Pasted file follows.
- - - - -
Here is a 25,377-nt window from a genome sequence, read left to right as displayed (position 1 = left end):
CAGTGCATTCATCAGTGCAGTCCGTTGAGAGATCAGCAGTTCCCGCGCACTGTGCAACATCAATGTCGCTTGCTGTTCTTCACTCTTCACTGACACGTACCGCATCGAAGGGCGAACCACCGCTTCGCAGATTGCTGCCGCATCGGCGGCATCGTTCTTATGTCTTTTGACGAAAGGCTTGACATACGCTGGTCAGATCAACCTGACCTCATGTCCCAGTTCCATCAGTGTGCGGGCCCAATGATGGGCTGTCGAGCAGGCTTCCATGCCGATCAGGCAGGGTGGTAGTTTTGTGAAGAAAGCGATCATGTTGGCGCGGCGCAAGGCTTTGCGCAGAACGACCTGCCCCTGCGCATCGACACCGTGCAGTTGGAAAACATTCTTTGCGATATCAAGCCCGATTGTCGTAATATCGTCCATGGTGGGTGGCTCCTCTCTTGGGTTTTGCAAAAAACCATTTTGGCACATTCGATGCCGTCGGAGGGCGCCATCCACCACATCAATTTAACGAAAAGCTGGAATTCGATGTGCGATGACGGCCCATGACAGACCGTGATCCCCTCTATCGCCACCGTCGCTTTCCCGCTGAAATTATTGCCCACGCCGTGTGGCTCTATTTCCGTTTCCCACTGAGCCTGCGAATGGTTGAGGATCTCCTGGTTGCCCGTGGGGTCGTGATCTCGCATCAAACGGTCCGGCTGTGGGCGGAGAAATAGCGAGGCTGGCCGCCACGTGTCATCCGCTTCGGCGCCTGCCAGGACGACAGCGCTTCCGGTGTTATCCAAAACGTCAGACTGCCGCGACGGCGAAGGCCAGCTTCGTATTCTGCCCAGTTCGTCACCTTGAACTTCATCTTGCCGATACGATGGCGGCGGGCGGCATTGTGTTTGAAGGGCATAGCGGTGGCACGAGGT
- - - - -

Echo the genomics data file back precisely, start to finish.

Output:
Here is a 25,377-nt window from a genome sequence, read left to right as displayed (position 1 = left end):
CAGTGCATTCATCAGTGCAGTCCGTTGAGAGATCAGCAGTTCCCGCGCACTGTGCAACATCAATGTCGCTTGCTGTTCTTCACTCTTCACTGACACGTACCGCATCGAAGGGCGAACCACCGCTTCGCAGATTGCTGCCGCATCGGCGGCATCGTTCTTATGTCTTTTGACGAAAGGCTTGACATACGCTGGTCAGATCAACCTGACCTCATGTCCCAGTTCCATCAGTGTGCGGGCCCAATGATGGGCTGTCGAGCAGGCTTCCATGCCGATCAGGCAGGGTGGTAGTTTTGTGAAGAAAGCGATCATGTTGGCGCGGCGCAAGGCTTTGCGCAGAACGACCTGCCCCTGCGCATCGACACCGTGCAGTTGGAAAACATTCTTTGCGATATCAAGCCCGATTGTCGTAATATCGTCCATGGTGGGTGGCTCCTCTCTTGGGTTTTGCAAAAAACCATTTTGGCACATTCGATGCCGTCGGAGGGCGCCATCCACCACATCAATTTAACGAAAAGCTGGAATTCGATGTGCGATGACGGCCCATGACAGACCGTGATCCCCTCTATCGCCACCGTCGCTTTCCCGCTGAAATTATTGCCCACGCCGTGTGGCTCTATTTCCGTTTCCCACTGAGCCTGCGAATGGTTGAGGATCTCCTGGTTGCCCGTGGGGTCGTGATCTCGCATCAAACGGTCCGGCTGTGGGCGGAGAAATAGCGAGGCTGGCCGCCACGTGTCATCCGCTTCGGCGCCTGCCAGGACGACAGCGCTTCCGGTGTTATCCAAAACGTCAGACTGCCGCGACGGCGAAGGCCAGCTTCGTATTCTGCCCAGTTCGTCACCTTGAACTTCATCTTGCCGATACGATGGCGGCGGGCGGCATTGTGTTTGAAGGGCATAGCGGTGGCACGAGGT